Senate Majority Leader Harry Reid says his chamber will vote Monday on extending long-term jobless benefits and that he plans to outline his 2014 legislative agenda in the coming days.
The benefits were not included in a two-year budget deal Congress reached in December, cutting off unemployment checks for 1.3 million Americans out of work longer than six months.
Reid, D-Nevada, is optimistic that the bipartisan legislation in the Senate will get enough support from members of both parties to win passage in the Democrat-controlled chamber.
However, he offered no prediction on whether it will pass in the Republican-led House.
"I don't predict anything in the House," Reid told the Associated Press before describing the lower chamber as a "black hole of legislation."
President Obama has endorsed the proposal, but Republicans in the House have insisted that any renewal of the extended jobless benefits be offset.
Reid -- picking up on a growing theme among elected officials -- said one of his priorities will be addressing the wealth gap between the rich, poor and middle class.
"The rich are getting richer, the poor are getting poorer, the middle class is getting squeezed and it's just not fair," said Reid, adding that raising the minimum wage would be another top priority.
Reid told the wire service that he will further outline his agenda on a Sunday talk show but declined to say which one.
The Senate bill scheduled for a first vote Monday is sponsored by Nevada Republican Sen. Dean Heller and Rhode Island Democratic Sen. Jack Reed.
The measure would continue the federal jobless program for three months while a compromise is sought.
"I hope we can get that done," said Reid, who has often been at odds with the conservative Heller.
"I'm happy to see Dean has joined us," he added. "He's broken away from the Tea Party folks who don't want to do anything."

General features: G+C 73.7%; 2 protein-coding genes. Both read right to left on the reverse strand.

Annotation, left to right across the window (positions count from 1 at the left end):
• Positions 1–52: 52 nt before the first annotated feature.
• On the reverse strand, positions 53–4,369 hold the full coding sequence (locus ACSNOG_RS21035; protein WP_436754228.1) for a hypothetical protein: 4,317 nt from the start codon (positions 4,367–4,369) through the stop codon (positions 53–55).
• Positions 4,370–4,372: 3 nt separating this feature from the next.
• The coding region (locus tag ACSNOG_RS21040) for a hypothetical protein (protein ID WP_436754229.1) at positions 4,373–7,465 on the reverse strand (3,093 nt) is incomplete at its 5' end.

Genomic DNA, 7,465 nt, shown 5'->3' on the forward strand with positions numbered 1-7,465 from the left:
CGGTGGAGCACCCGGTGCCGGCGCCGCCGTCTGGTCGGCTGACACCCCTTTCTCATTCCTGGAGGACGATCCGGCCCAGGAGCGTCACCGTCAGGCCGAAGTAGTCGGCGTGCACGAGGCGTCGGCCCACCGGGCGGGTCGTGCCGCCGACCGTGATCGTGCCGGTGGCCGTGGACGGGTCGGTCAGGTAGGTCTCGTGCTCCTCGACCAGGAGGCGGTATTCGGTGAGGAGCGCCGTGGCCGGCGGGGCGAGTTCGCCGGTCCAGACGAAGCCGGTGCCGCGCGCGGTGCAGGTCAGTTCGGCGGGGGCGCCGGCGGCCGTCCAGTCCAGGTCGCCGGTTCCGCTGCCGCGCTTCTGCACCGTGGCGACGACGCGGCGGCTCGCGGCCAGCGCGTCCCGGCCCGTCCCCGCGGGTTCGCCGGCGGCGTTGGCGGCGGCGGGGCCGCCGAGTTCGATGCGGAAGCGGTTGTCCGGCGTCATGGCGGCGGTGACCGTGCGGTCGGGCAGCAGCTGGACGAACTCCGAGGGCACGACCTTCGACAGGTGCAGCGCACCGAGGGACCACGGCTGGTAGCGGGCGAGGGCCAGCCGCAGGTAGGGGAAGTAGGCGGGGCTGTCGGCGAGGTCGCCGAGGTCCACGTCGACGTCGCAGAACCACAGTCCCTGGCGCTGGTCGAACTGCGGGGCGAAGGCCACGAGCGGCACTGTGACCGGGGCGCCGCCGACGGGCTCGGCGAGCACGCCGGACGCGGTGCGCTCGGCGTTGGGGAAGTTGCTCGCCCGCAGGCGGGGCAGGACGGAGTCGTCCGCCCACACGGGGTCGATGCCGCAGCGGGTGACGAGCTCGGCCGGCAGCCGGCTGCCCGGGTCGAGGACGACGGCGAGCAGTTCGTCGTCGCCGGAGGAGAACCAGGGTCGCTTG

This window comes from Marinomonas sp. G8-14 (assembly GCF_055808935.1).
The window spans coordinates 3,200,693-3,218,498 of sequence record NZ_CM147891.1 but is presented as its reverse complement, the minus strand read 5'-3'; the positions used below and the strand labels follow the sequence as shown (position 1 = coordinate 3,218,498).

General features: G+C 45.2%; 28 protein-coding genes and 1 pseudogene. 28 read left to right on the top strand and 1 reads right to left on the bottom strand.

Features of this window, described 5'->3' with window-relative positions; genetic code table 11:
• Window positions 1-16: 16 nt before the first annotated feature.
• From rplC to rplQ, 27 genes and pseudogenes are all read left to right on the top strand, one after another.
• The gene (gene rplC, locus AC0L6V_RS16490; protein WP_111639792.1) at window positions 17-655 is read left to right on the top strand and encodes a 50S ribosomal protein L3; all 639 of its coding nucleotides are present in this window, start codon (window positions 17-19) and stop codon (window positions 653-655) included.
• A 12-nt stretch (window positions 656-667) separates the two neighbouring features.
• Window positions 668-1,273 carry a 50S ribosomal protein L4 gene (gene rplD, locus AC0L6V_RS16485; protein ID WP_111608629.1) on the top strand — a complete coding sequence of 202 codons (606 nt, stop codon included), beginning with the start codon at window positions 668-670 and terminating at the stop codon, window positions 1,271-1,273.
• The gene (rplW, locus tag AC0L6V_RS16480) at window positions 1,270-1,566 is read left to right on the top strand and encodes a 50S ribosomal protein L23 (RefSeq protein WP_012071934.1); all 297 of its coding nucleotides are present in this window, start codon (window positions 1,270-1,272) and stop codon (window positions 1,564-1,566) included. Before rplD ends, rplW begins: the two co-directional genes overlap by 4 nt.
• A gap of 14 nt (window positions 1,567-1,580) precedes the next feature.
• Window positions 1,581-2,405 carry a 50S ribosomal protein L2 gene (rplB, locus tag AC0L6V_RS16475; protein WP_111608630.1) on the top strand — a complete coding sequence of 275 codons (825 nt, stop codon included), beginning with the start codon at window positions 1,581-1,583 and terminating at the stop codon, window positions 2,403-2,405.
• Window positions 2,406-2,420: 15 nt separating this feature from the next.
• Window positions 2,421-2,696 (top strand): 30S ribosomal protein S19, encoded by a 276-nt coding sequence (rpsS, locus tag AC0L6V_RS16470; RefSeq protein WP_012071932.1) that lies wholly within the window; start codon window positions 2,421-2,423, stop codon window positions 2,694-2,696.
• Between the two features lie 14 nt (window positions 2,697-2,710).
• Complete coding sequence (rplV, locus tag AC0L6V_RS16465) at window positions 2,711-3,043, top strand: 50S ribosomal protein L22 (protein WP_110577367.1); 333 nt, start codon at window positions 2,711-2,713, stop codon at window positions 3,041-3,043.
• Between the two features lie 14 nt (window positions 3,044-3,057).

Nevada has one the highest unemployment rates in the country, and roughly 17,000 lost their benefits when the program expired Saturday.
Heller said in introducing the bill before Congress adjourned for winter break that "Providing a safety net for those in need is one of the most important functions of the federal government.”
Hillary Clinton, a former New York Democratic senator with 2016 presidential ambitions, expressed her support Tuesday for extending the benefits.
“10 years ago I was proud to begin working on bipartisan efforts to save unemployment insurance,” tweeted Clinton, who retired last year as secretary of State. “Let's do it again quickly in this new year.”
National Economic Council Director Gene Sperling said Wednesday that failing to extend emergency unemployment insurance through 2014 will negatively impact 14 million Americans and urged Congress to do "the right thing."
Unemployed Americans will get just 26 weeks of state-paid unemployment insurance unless Congress extends the federal program that was enacted in 2008 at the height of the recession when unemployment soared.
It allowed the long-term unemployed in hard hit states like Nevada to receive benefits for up to 99 weeks. The duration was cut to 73 weeks in 2012.